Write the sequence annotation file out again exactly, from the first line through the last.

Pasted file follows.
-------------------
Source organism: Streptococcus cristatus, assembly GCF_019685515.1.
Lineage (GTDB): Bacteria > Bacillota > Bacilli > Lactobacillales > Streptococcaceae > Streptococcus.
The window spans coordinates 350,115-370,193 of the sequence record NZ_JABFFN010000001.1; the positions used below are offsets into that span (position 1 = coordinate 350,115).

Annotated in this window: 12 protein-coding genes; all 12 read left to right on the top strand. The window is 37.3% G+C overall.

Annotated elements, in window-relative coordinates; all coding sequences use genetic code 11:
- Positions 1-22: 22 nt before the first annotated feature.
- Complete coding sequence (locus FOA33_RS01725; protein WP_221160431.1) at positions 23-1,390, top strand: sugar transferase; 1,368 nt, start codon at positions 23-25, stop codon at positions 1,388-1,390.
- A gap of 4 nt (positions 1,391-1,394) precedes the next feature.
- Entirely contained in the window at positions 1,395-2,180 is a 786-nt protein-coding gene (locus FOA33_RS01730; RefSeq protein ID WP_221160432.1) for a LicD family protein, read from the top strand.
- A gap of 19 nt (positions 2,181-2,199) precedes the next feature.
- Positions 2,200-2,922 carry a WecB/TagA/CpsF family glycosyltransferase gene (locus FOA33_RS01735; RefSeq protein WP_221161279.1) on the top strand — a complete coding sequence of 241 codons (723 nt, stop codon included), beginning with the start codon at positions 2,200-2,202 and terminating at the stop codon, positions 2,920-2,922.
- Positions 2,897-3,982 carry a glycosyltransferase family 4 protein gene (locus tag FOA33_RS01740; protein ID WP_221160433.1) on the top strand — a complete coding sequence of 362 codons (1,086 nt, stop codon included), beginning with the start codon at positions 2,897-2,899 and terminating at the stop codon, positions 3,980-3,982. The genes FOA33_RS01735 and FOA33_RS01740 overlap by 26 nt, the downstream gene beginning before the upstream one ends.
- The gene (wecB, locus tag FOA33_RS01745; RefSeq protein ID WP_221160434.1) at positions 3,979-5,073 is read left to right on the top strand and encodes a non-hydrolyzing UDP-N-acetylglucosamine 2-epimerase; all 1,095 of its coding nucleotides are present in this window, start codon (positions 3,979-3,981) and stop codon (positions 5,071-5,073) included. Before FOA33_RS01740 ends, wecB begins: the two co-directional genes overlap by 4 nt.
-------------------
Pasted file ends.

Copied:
Source organism: Streptococcus cristatus, assembly GCF_019685515.1.
Lineage (GTDB): Bacteria > Bacillota > Bacilli > Lactobacillales > Streptococcaceae > Streptococcus.
The window spans coordinates 350,115-370,193 of the sequence record NZ_JABFFN010000001.1; the positions used below are offsets into that span (position 1 = coordinate 350,115).

Annotated in this window: 12 protein-coding genes; all 12 read left to right on the top strand. The window is 37.3% G+C overall.

Annotated elements, in window-relative coordinates; all coding sequences use genetic code 11:
- Positions 1-22: 22 nt before the first annotated feature.
- Complete coding sequence (locus FOA33_RS01725; protein WP_221160431.1) at positions 23-1,390, top strand: sugar transferase; 1,368 nt, start codon at positions 23-25, stop codon at positions 1,388-1,390.
- A gap of 4 nt (positions 1,391-1,394) precedes the next feature.
- Entirely contained in the window at positions 1,395-2,180 is a 786-nt protein-coding gene (locus FOA33_RS01730; RefSeq protein ID WP_221160432.1) for a LicD family protein, read from the top strand.
- A gap of 19 nt (positions 2,181-2,199) precedes the next feature.
- Positions 2,200-2,922 carry a WecB/TagA/CpsF family glycosyltransferase gene (locus FOA33_RS01735; RefSeq protein WP_221161279.1) on the top strand — a complete coding sequence of 241 codons (723 nt, stop codon included), beginning with the start codon at positions 2,200-2,202 and terminating at the stop codon, positions 2,920-2,922.
- Positions 2,897-3,982 carry a glycosyltransferase family 4 protein gene (locus tag FOA33_RS01740; protein ID WP_221160433.1) on the top strand — a complete coding sequence of 362 codons (1,086 nt, stop codon included), beginning with the start codon at positions 2,897-2,899 and terminating at the stop codon, positions 3,980-3,982. The genes FOA33_RS01735 and FOA33_RS01740 overlap by 26 nt, the downstream gene beginning before the upstream one ends.
- The gene (wecB, locus tag FOA33_RS01745; RefSeq protein ID WP_221160434.1) at positions 3,979-5,073 is read left to right on the top strand and encodes a non-hydrolyzing UDP-N-acetylglucosamine 2-epimerase; all 1,095 of its coding nucleotides are present in this window, start codon (positions 3,979-3,981) and stop codon (positions 5,071-5,073) included. Before FOA33_RS01740 ends, wecB begins: the two co-directional genes overlap by 4 nt.